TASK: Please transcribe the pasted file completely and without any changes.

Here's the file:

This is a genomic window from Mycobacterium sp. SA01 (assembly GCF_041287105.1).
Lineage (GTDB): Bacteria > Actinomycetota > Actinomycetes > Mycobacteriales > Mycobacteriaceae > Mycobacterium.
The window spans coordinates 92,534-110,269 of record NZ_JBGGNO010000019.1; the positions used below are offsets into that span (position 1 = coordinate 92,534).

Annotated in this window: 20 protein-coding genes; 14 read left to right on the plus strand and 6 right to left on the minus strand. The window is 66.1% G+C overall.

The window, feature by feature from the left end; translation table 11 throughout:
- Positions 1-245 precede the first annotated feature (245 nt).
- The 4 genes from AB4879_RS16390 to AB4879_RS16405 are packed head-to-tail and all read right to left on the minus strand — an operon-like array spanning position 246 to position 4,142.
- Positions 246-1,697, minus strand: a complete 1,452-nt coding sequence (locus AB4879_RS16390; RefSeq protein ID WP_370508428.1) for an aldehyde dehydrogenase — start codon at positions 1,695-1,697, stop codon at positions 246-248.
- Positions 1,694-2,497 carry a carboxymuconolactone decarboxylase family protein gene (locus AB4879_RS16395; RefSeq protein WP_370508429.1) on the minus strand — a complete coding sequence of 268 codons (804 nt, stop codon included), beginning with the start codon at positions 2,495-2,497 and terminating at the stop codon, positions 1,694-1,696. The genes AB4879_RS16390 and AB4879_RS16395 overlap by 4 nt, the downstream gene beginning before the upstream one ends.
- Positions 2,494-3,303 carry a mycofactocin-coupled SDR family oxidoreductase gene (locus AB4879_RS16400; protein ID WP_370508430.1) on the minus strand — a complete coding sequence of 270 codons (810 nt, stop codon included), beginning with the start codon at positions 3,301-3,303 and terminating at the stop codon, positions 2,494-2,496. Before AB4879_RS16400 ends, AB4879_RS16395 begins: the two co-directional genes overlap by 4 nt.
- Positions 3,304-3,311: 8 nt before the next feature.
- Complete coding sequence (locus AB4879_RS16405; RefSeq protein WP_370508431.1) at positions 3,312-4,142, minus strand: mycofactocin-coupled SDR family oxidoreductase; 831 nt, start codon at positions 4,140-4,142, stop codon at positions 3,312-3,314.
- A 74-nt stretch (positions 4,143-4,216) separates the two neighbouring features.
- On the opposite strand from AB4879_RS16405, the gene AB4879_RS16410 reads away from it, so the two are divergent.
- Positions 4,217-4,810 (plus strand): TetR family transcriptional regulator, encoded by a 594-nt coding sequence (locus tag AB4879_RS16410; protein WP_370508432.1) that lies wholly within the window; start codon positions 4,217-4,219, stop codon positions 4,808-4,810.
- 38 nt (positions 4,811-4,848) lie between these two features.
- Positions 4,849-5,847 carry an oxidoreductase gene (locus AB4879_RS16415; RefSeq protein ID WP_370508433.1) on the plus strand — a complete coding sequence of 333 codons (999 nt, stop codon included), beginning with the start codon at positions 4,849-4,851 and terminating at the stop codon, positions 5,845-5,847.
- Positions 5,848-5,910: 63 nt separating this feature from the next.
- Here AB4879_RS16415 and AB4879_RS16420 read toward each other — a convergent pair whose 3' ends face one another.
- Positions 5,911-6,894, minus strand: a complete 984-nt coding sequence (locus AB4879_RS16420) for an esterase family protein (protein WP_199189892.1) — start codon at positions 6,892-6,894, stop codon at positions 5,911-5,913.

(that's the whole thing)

This is a genomic window from Mycobacterium sp. SA01 (assembly GCF_041287105.1).
Lineage (GTDB): Bacteria > Actinomycetota > Actinomycetes > Mycobacteriales > Mycobacteriaceae > Mycobacterium.
The window spans coordinates 92,534-110,269 of record NZ_JBGGNO010000019.1; the positions used below are offsets into that span (position 1 = coordinate 92,534).

Annotated in this window: 20 protein-coding genes; 14 read left to right on the plus strand and 6 right to left on the minus strand. The window is 66.1% G+C overall.

The window, feature by feature from the left end; translation table 11 throughout:
- Positions 1-245 precede the first annotated feature (245 nt).
- The 4 genes from AB4879_RS16390 to AB4879_RS16405 are packed head-to-tail and all read right to left on the minus strand — an operon-like array spanning position 246 to position 4,142.
- Positions 246-1,697, minus strand: a complete 1,452-nt coding sequence (locus AB4879_RS16390; RefSeq protein ID WP_370508428.1) for an aldehyde dehydrogenase — start codon at positions 1,695-1,697, stop codon at positions 246-248.
- Positions 1,694-2,497 carry a carboxymuconolactone decarboxylase family protein gene (locus AB4879_RS16395; RefSeq protein WP_370508429.1) on the minus strand — a complete coding sequence of 268 codons (804 nt, stop codon included), beginning with the start codon at positions 2,495-2,497 and terminating at the stop codon, positions 1,694-1,696. The genes AB4879_RS16390 and AB4879_RS16395 overlap by 4 nt, the downstream gene beginning before the upstream one ends.
- Positions 2,494-3,303 carry a mycofactocin-coupled SDR family oxidoreductase gene (locus AB4879_RS16400; protein ID WP_370508430.1) on the minus strand — a complete coding sequence of 270 codons (810 nt, stop codon included), beginning with the start codon at positions 3,301-3,303 and terminating at the stop codon, positions 2,494-2,496. Before AB4879_RS16400 ends, AB4879_RS16395 begins: the two co-directional genes overlap by 4 nt.
- Positions 3,304-3,311: 8 nt before the next feature.
- Complete coding sequence (locus AB4879_RS16405; RefSeq protein WP_370508431.1) at positions 3,312-4,142, minus strand: mycofactocin-coupled SDR family oxidoreductase; 831 nt, start codon at positions 4,140-4,142, stop codon at positions 3,312-3,314.
- A 74-nt stretch (positions 4,143-4,216) separates the two neighbouring features.
- On the opposite strand from AB4879_RS16405, the gene AB4879_RS16410 reads away from it, so the two are divergent.
- Positions 4,217-4,810 (plus strand): TetR family transcriptional regulator, encoded by a 594-nt coding sequence (locus tag AB4879_RS16410; protein WP_370508432.1) that lies wholly within the window; start codon positions 4,217-4,219, stop codon positions 4,808-4,810.
- 38 nt (positions 4,811-4,848) lie between these two features.
- Positions 4,849-5,847 carry an oxidoreductase gene (locus AB4879_RS16415; RefSeq protein ID WP_370508433.1) on the plus strand — a complete coding sequence of 333 codons (999 nt, stop codon included), beginning with the start codon at positions 4,849-4,851 and terminating at the stop codon, positions 5,845-5,847.
- Positions 5,848-5,910: 63 nt separating this feature from the next.
- Here AB4879_RS16415 and AB4879_RS16420 read toward each other — a convergent pair whose 3' ends face one another.
- Positions 5,911-6,894, minus strand: a complete 984-nt coding sequence (locus AB4879_RS16420) for an esterase family protein (protein WP_199189892.1) — start codon at positions 6,892-6,894, stop codon at positions 5,911-5,913.